While both conditions involve the elbow, tennis elbow and golfer’s elbow are distinct conditions caused by different body motions. The experts at Nevada Orthopedic and Spine Center in Henderson and Las Vegas, Nevada, have experience diagnosing and treating both ailments.
The primary difference between tennis and golfer’s elbow is the location of pain experienced and the affected tendons. Tennis elbow affects the outside of the elbow, while golfer’s elbow impacts the inside.
Despite its name, you don't have to be a tennis player to develop tennis elbow. Tennis elbow is a type of tendonitis that affects the outer part of the elbow, causing pain triggered when you grip objects or flex the wrist backward.
The primary cause of tennis elbow is overuse or strain of the tendons that attach to the lateral epicondyle, which is the bony bump outside your elbow. These tendons can develop tiny tears, leading to inflammation and pain.
Any repetitive activity like typing, painting, or lifting weights involving the wrist and forearm can lead to tennis elbow if done with improper form or inadequate rest.
Golfer's elbow affects the inner portion of the elbow — specifically, the tendons that attach to the medial epicondyle (the bony bump on the inside). The symptoms are similar to tennis elbow, but you experience them on the opposite side of the elbow joint.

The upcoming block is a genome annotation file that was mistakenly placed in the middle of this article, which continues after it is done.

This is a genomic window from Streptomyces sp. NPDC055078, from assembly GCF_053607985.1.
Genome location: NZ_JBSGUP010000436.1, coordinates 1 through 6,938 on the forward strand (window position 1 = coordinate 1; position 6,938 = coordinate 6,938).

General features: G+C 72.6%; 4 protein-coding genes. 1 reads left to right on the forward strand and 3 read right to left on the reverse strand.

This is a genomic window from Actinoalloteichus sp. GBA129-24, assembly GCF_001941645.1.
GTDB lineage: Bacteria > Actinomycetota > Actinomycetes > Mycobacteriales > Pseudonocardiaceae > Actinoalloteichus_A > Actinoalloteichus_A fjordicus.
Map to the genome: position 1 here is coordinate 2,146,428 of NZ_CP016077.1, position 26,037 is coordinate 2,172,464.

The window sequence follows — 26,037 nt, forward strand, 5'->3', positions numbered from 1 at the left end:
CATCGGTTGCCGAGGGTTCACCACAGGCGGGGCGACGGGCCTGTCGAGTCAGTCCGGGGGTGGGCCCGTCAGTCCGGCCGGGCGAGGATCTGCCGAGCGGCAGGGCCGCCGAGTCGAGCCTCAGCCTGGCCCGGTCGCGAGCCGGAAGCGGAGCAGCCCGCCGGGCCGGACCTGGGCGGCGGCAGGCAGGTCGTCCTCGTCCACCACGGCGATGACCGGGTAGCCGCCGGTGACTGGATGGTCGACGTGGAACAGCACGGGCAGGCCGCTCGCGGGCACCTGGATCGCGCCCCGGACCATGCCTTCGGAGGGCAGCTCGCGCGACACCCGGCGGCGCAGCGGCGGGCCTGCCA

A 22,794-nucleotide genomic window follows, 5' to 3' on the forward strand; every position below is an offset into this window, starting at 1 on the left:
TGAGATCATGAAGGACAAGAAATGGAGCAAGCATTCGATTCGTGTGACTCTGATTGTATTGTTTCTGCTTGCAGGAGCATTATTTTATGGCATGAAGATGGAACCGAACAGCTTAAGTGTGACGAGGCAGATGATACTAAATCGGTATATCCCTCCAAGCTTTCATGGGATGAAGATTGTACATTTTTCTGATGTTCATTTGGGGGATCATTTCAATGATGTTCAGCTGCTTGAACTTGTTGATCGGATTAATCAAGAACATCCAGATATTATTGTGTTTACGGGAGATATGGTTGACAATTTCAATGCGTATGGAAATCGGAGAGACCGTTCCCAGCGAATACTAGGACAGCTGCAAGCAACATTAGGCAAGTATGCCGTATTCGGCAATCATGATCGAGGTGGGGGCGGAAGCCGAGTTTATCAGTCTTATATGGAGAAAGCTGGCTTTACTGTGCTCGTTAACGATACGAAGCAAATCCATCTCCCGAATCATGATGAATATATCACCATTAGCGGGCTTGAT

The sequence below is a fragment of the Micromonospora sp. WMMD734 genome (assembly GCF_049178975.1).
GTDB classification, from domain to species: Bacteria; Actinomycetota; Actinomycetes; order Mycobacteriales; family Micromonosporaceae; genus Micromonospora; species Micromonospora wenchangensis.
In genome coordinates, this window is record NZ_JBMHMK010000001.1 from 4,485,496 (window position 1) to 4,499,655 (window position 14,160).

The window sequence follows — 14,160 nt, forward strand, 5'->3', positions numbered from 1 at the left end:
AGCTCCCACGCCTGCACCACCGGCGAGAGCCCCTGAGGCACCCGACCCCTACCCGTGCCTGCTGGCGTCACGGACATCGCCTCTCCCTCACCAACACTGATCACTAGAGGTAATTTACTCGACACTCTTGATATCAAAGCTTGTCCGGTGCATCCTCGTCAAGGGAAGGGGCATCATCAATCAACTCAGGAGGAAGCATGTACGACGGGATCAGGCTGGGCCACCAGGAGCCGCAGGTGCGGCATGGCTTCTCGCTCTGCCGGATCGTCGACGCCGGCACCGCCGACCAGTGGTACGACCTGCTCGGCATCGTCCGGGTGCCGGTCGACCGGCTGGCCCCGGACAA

The main cause of golfer’s elbow is overuse, leading to tiny tears in the tendons that, in turn, cause inflammation and pain.
You can get golfer’s elbow without ever picking up a golf club. Any activity that requires repetitive flexing, gripping, or rotating the wrist and forearm, like shoveling, gardening, or certain weightlifting exercises, can cause golfer’s elbow.
Diagnosing tennis and golfer’s elbow
When you visit our office with elbow pain, our team reviews your medical history and symptoms. We may take X-rays of the affected area to rule out fractures or other bone problems. In some cases, we may also request an MRI.
How we treat tennis and golfer’s elbow
Since both tennis and golfer’s elbow stem from repetitive strain and overuse, the prevention and treatment strategies are similar. This includes resting the affected area, applying cold compresses, and engaging in strengthening exercises.
Most patients find nonsurgical treatments resolve tennis and golfer’s elbow, but if at-home remedies don’t relieve the pain, call the office or schedule an appointment online. Our team may recommend physical therapy or ultrasonic tenotomy (the TENEX procedure) to deliver rapid vibrations directly to the affected tendon. It is rare to need surgery for tennis or golfer’s elbow, but it’s sometimes necessary to remove a severely damaged tendon.